Shame on All the Grownups, Teachers Who Make Me Feel Ashamed
After Lee’s history teacher announced that he had ADHD, my daughter felt a lot better about herself.
Back in September, when Lee started tenth grade, she couldn’t stop talking about her history teacher. “Just wait until you meet him at back-to-school night, Mom… you’ll really like him. He lets me draw during class!”
This was new. Even though drawing helped calm Lee’s hyperactivity, teachers didn’t permit it right off the bat.
At back-to-school night, I approached Mr. Edwards. “I just want to thank you for allowing my daughter, Lee, to sketch during your lectures. It helps her focus on what you’re saying.”
[Self-Test: Symptoms of Rejection Sensitive Dysphoria]
“Of course,” he said in a loud voice, “…I have ADHD! Drawing’s how I got myself through high school.”
Several parents snuck covert glances our way with an awkward chuckle. I wanted to shout, “Did you hear that? It’s OK to live with ADHD and tell the world. No shame!” Because the reality was, after 16 years of raising a daughter with ADHD, I had rarely heard anyone mention that they had been diagnosed with ADHD.
At every ADHD conference I’ve attended, shame has been a hot issue. One keynote speaker had us repeat after him, over and over again: “There is no shame, there is no shame….” Many people in the room cried. When Lee was diagnosed with ADHD, I felt that helping her come to grips with her ADHD challenges was better than hiding them in the closet and pretending they didn’t exist.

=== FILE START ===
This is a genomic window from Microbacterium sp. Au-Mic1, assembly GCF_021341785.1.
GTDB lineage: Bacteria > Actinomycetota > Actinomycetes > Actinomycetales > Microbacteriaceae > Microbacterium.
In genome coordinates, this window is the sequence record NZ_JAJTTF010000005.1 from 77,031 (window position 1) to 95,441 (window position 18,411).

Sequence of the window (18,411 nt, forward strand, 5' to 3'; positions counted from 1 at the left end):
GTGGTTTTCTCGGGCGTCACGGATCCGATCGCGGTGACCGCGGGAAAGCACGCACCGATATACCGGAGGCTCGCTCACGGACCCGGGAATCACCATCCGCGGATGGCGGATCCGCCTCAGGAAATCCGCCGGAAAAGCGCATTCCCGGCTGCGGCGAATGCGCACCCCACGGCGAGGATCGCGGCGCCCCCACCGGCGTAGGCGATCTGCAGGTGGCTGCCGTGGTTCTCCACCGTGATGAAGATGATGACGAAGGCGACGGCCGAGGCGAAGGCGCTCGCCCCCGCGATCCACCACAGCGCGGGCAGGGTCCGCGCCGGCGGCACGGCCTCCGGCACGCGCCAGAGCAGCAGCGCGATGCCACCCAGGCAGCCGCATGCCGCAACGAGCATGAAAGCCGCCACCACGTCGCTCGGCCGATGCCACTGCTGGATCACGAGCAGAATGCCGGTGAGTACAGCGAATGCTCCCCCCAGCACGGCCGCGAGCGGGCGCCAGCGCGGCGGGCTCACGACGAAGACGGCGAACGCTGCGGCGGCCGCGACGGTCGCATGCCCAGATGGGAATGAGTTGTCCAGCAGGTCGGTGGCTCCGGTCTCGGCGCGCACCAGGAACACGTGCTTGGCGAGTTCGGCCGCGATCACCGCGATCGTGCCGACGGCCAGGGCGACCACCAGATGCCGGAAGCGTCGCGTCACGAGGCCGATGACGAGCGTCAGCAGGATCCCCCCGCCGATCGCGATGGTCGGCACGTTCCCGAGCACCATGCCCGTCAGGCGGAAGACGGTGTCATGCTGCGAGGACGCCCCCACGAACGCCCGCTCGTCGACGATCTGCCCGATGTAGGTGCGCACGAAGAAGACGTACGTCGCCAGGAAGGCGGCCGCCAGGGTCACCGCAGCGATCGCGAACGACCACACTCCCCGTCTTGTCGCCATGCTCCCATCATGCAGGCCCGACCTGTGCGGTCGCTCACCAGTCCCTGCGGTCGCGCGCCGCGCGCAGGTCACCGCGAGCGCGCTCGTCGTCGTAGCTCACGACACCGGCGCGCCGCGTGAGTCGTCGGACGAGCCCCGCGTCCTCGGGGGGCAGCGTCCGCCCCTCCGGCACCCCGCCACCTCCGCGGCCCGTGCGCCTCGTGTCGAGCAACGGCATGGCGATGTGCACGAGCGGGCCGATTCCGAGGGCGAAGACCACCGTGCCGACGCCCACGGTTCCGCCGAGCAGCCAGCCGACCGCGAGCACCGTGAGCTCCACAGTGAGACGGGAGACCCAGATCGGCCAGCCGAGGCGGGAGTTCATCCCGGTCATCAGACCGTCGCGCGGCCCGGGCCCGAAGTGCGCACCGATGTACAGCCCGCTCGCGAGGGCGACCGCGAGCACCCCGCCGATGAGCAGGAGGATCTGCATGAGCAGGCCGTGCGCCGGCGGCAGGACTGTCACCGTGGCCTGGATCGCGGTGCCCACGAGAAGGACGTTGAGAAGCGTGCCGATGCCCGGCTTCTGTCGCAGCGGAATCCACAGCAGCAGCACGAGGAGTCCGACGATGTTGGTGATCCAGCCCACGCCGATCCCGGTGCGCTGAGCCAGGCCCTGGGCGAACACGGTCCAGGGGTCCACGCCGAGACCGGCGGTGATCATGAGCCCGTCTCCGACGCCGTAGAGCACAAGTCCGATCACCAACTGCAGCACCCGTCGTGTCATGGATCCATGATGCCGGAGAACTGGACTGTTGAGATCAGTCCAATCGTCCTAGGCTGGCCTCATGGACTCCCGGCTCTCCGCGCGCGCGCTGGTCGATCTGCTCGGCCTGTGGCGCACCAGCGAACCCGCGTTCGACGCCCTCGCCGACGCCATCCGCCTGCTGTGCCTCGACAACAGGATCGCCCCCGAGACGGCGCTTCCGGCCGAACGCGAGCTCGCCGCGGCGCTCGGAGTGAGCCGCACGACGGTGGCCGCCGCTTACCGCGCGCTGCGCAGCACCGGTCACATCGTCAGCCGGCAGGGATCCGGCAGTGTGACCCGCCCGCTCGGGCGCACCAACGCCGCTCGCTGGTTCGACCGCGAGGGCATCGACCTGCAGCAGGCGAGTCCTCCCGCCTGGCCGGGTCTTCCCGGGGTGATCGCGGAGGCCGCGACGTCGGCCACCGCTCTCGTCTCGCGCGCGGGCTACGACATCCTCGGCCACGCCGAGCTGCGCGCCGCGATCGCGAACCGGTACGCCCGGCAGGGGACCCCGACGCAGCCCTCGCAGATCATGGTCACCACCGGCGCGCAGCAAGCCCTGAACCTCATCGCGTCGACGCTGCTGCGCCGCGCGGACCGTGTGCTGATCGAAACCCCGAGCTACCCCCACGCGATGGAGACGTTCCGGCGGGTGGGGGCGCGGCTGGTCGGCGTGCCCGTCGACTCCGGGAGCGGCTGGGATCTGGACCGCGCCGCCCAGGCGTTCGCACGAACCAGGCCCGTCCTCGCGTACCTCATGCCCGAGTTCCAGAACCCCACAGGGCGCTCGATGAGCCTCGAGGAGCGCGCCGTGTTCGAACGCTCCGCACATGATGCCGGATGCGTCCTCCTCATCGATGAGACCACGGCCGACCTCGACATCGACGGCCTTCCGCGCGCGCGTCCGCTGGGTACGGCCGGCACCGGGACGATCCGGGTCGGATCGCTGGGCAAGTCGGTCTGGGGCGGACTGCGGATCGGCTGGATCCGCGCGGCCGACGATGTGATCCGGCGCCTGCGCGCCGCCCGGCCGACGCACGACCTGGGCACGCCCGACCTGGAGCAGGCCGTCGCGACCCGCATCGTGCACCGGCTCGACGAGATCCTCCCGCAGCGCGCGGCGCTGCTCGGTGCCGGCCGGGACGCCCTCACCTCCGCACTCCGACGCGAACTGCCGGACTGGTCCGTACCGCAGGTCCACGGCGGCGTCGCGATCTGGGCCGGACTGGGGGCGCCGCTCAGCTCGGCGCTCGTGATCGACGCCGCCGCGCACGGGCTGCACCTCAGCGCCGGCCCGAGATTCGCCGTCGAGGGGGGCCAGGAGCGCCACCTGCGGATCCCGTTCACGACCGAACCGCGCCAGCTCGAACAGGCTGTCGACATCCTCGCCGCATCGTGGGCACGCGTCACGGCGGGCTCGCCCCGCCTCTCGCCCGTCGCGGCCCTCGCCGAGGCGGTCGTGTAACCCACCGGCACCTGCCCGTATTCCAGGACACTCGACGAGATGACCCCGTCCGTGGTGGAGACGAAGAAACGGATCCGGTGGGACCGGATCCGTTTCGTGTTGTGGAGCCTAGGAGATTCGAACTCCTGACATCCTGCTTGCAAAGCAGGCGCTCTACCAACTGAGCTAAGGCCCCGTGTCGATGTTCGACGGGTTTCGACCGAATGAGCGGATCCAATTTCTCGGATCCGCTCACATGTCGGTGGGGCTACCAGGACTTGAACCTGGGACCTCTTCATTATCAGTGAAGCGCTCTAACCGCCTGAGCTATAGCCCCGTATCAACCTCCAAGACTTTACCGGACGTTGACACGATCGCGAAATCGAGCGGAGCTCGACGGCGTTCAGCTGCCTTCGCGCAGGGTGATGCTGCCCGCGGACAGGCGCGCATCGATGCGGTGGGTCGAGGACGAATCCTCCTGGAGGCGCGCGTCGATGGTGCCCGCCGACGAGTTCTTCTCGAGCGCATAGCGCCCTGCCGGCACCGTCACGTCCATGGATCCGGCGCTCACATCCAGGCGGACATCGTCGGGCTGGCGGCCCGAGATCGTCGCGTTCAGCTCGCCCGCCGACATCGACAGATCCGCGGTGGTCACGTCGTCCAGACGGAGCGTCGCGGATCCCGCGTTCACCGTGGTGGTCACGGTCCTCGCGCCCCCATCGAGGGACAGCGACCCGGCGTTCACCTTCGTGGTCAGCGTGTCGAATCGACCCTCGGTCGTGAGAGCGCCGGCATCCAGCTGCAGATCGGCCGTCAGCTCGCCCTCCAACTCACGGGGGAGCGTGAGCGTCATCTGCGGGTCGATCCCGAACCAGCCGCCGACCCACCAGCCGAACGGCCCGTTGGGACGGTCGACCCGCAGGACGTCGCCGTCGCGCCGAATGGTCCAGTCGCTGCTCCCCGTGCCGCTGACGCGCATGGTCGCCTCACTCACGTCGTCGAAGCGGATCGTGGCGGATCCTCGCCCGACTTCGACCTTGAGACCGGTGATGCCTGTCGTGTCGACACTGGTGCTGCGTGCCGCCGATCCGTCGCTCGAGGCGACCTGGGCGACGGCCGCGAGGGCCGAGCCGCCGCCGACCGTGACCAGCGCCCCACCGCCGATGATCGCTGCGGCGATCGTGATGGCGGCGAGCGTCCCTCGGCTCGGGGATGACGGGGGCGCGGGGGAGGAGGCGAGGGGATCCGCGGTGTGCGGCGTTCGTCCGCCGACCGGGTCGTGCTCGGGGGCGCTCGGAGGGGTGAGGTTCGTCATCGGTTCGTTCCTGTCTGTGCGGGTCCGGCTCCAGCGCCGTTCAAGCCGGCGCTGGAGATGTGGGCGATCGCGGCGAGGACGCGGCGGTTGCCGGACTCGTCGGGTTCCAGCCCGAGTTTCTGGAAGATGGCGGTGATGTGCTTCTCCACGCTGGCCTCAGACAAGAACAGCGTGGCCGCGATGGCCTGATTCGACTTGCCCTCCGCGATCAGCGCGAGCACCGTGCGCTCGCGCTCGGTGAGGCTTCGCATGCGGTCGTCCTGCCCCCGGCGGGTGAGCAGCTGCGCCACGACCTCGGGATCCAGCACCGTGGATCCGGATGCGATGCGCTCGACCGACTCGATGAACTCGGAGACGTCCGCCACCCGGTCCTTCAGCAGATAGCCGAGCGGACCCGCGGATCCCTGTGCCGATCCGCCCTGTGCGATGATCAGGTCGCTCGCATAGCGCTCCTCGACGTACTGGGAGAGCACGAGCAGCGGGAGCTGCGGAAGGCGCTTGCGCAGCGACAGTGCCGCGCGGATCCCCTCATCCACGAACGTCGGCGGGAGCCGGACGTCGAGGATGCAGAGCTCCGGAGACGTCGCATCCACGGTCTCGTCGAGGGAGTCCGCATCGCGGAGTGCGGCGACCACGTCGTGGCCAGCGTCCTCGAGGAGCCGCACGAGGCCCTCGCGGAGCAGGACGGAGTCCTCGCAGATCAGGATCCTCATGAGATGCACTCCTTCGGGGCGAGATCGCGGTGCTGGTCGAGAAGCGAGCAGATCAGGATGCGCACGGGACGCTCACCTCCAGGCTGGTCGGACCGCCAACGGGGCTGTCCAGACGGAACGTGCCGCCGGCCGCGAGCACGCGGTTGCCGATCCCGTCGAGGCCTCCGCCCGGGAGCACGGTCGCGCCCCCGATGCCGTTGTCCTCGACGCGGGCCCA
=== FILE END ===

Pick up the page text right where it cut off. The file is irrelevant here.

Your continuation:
When Lee started high school — the time when children are acutely self-conscious — shame made its nasty presence felt more often. When she forgot to turn in her work due to her low memory recall, she felt the judgment of “You’re lazy,” from the teacher. She felt “stupid” when she forgot her friends had invited her to a movie and she missed out on a fun night. When she followed her impulse and chased a boy who had stolen her friend’s hat across the quad, and crashed into a fence, she felt the barb of rejection as a kid yelled, “You’re crazy.”
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In tenth grade, Lee is now coming to see that her challenges are also her strength. Her passion for anime and her artistic talent came from that creative, innovative ADHD brain. Her outspokenness allowed her to self-advocate at school when she had anxiety. “I need you to slow down,” she told her math teacher. “I can’t process that quickly!”
She did what my generation couldn’t have dreamed of doing: She reached out on the Web and found other kids with ADHD, autism, and a mood disorder, kids who also had differences, just like her, a group from around the world giving support to each other at all times of the day when they needed it the most.
Mr. Edwards continues to be a positive role model to Lee. I could hear his influence the other day when my daughter said, “It’s sad to be ashamed of ADHD because it’s a part of who you are…so being ashamed of who you are is terrible. If parents, teachers, or other kids make you feel this way, they should be ashamed themselves.”